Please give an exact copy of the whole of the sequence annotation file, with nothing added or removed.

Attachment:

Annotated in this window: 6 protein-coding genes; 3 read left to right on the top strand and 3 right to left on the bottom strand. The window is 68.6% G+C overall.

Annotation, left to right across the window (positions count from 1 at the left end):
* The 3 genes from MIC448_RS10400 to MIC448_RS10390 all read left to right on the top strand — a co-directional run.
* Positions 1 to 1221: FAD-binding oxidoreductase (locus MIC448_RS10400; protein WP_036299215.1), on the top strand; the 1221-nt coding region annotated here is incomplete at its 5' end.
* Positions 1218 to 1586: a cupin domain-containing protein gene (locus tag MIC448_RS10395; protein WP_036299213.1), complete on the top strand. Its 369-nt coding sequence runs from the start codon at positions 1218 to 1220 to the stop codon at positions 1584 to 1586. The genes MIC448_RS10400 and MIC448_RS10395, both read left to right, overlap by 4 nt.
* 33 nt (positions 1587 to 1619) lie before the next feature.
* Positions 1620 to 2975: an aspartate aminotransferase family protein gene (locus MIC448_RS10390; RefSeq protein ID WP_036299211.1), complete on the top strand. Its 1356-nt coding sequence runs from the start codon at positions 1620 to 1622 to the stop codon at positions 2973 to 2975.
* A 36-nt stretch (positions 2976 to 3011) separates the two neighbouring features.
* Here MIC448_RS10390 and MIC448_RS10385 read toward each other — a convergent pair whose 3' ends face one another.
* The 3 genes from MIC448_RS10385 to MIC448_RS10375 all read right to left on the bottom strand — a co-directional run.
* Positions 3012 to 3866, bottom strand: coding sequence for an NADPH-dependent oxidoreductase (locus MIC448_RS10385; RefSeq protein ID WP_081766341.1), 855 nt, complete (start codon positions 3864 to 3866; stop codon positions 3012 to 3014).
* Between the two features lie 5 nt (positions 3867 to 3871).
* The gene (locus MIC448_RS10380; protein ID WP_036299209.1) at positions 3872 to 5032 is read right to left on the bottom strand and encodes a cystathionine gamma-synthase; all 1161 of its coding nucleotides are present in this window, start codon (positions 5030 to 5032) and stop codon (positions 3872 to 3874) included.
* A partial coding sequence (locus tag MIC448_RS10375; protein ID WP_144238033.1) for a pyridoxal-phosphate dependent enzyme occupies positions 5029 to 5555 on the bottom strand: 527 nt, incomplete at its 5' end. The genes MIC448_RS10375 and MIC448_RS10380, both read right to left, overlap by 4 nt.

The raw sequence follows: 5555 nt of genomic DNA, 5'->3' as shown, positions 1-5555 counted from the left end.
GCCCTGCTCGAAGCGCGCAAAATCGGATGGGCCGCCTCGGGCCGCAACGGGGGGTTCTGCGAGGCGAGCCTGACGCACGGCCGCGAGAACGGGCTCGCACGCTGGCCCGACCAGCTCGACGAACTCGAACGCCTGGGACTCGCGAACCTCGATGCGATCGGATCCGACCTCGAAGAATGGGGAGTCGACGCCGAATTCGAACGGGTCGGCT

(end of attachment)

Annotated in this window: 6 protein-coding genes; 3 read left to right on the top strand and 3 right to left on the bottom strand. The window is 68.6% G+C overall.

Annotation, left to right across the window (positions count from 1 at the left end):
* The 3 genes from MIC448_RS10400 to MIC448_RS10390 all read left to right on the top strand — a co-directional run.
* Positions 1 to 1221: FAD-binding oxidoreductase (locus MIC448_RS10400; protein WP_036299215.1), on the top strand; the 1221-nt coding region annotated here is incomplete at its 5' end.
* Positions 1218 to 1586: a cupin domain-containing protein gene (locus tag MIC448_RS10395; protein WP_036299213.1), complete on the top strand. Its 369-nt coding sequence runs from the start codon at positions 1218 to 1220 to the stop codon at positions 1584 to 1586. The genes MIC448_RS10400 and MIC448_RS10395, both read left to right, overlap by 4 nt.
* 33 nt (positions 1587 to 1619) lie before the next feature.
* Positions 1620 to 2975: an aspartate aminotransferase family protein gene (locus MIC448_RS10390; RefSeq protein ID WP_036299211.1), complete on the top strand. Its 1356-nt coding sequence runs from the start codon at positions 1620 to 1622 to the stop codon at positions 2973 to 2975.
* A 36-nt stretch (positions 2976 to 3011) separates the two neighbouring features.
* Here MIC448_RS10390 and MIC448_RS10385 read toward each other — a convergent pair whose 3' ends face one another.
* The 3 genes from MIC448_RS10385 to MIC448_RS10375 all read right to left on the bottom strand — a co-directional run.
* Positions 3012 to 3866, bottom strand: coding sequence for an NADPH-dependent oxidoreductase (locus MIC448_RS10385; RefSeq protein ID WP_081766341.1), 855 nt, complete (start codon positions 3864 to 3866; stop codon positions 3012 to 3014).
* Between the two features lie 5 nt (positions 3867 to 3871).
* The gene (locus MIC448_RS10380; protein ID WP_036299209.1) at positions 3872 to 5032 is read right to left on the bottom strand and encodes a cystathionine gamma-synthase; all 1161 of its coding nucleotides are present in this window, start codon (positions 5030 to 5032) and stop codon (positions 3872 to 3874) included.
* A partial coding sequence (locus tag MIC448_RS10375; protein ID WP_144238033.1) for a pyridoxal-phosphate dependent enzyme occupies positions 5029 to 5555 on the bottom strand: 527 nt, incomplete at its 5' end. The genes MIC448_RS10375 and MIC448_RS10380, both read right to left, overlap by 4 nt.

The raw sequence follows: 5555 nt of genomic DNA, 5'->3' as shown, positions 1-5555 counted from the left end.
GCCCTGCTCGAAGCGCGCAAAATCGGATGGGCCGCCTCGGGCCGCAACGGGGGGTTCTGCGAGGCGAGCCTGACGCACGGCCGCGAGAACGGGCTCGCACGCTGGCCCGACCAGCTCGACGAACTCGAACGCCTGGGACTCGCGAACCTCGATGCGATCGGATCCGACCTCGAAGAATGGGGAGTCGACGCCGAATTCGAACGGGTCGGCT